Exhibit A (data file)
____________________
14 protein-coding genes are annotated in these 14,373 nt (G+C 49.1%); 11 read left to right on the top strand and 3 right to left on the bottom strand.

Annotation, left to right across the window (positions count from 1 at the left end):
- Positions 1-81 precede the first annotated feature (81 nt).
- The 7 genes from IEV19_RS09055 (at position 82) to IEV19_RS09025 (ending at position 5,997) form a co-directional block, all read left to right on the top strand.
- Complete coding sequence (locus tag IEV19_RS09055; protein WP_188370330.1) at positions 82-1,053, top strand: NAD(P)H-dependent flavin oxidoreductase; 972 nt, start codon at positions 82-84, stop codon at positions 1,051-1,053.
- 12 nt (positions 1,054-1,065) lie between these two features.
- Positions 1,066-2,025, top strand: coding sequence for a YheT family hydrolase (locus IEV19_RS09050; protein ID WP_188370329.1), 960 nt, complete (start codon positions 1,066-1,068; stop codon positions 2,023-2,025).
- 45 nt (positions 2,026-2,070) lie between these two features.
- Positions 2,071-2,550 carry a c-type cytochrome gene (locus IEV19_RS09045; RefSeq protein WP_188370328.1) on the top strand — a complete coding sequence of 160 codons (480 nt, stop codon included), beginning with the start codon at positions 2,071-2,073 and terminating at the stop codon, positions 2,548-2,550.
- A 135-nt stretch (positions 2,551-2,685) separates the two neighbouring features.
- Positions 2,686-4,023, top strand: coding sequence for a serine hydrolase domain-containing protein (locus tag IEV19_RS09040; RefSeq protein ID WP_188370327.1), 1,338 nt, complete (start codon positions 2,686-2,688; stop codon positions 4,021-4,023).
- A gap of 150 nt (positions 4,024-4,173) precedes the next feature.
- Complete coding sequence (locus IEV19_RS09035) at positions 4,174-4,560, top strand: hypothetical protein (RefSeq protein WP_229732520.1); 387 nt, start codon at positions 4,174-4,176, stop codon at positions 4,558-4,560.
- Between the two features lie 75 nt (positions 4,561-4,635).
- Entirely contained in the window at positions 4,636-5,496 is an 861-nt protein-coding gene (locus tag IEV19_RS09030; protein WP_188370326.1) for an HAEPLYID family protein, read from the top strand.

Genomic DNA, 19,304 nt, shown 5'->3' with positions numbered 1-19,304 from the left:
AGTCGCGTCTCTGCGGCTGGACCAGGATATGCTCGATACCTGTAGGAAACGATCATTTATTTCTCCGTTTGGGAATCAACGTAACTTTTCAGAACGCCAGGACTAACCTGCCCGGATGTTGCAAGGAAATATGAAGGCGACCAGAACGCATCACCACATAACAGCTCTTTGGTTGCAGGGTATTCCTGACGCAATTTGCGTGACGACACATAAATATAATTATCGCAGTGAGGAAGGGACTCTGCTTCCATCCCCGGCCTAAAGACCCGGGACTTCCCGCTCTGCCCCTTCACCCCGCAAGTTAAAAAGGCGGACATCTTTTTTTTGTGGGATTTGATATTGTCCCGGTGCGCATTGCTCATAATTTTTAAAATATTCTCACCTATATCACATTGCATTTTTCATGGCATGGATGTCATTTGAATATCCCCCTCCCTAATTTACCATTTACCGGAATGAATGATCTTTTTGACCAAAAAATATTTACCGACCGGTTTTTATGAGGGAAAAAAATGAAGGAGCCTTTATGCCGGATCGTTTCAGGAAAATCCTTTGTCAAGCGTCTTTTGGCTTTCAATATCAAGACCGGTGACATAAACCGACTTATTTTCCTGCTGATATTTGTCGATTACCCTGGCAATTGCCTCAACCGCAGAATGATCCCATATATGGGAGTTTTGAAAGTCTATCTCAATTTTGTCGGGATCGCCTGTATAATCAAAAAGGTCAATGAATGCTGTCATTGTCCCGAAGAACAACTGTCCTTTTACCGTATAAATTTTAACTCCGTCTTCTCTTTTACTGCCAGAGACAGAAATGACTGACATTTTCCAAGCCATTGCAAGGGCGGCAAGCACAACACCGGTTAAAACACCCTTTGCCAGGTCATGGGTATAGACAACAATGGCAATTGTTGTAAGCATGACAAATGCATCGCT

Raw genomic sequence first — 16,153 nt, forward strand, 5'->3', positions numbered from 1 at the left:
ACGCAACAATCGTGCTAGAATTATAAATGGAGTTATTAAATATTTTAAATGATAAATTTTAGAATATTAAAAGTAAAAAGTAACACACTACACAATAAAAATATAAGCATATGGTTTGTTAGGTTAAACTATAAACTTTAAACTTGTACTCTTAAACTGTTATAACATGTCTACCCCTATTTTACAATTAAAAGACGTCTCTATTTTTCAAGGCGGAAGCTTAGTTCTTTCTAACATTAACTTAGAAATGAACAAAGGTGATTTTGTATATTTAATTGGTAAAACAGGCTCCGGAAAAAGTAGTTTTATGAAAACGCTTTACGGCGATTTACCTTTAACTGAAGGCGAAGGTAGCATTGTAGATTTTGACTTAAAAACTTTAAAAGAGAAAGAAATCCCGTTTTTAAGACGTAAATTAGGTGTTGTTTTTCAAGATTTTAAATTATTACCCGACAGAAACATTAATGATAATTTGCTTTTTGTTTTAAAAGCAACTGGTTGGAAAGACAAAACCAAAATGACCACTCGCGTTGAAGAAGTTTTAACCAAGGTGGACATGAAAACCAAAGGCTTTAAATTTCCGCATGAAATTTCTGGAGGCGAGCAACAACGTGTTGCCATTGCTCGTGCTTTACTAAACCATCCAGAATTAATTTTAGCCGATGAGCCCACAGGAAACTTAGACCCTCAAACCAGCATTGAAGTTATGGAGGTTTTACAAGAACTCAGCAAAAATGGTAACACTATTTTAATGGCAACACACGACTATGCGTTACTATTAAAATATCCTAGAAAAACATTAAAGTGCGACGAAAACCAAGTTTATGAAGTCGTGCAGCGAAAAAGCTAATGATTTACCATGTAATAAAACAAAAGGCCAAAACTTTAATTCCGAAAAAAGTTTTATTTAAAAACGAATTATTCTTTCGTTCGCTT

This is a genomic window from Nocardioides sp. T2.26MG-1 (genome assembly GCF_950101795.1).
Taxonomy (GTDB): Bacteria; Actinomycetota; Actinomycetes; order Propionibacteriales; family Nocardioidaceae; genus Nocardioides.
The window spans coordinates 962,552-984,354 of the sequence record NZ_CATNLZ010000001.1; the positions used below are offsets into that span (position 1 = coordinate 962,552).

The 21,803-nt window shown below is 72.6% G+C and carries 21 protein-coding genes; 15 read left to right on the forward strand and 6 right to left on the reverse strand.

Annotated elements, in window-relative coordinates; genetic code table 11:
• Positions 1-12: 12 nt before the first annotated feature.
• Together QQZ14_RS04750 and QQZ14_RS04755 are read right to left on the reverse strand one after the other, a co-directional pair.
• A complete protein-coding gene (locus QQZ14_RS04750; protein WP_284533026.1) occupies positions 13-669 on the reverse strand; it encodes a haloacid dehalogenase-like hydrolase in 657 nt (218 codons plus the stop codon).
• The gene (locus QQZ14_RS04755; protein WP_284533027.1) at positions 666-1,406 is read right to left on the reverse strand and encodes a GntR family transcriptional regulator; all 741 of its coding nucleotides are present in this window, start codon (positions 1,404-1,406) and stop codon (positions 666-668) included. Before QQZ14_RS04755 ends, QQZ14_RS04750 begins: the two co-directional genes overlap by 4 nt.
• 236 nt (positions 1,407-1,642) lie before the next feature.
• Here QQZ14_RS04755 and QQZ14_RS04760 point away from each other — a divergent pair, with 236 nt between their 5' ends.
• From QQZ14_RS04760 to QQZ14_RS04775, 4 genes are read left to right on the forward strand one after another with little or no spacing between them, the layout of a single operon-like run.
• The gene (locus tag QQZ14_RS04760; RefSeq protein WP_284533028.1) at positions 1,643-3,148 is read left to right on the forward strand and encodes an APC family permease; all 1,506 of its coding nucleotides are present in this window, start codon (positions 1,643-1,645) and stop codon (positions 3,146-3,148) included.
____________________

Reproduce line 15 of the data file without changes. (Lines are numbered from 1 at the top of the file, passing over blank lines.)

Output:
- Entirely contained in the window at positions 4,636-5,496 is an 861-nt protein-coding gene (locus tag IEV19_RS09030; protein WP_188370326.1) for an HAEPLYID family protein, read from the top strand.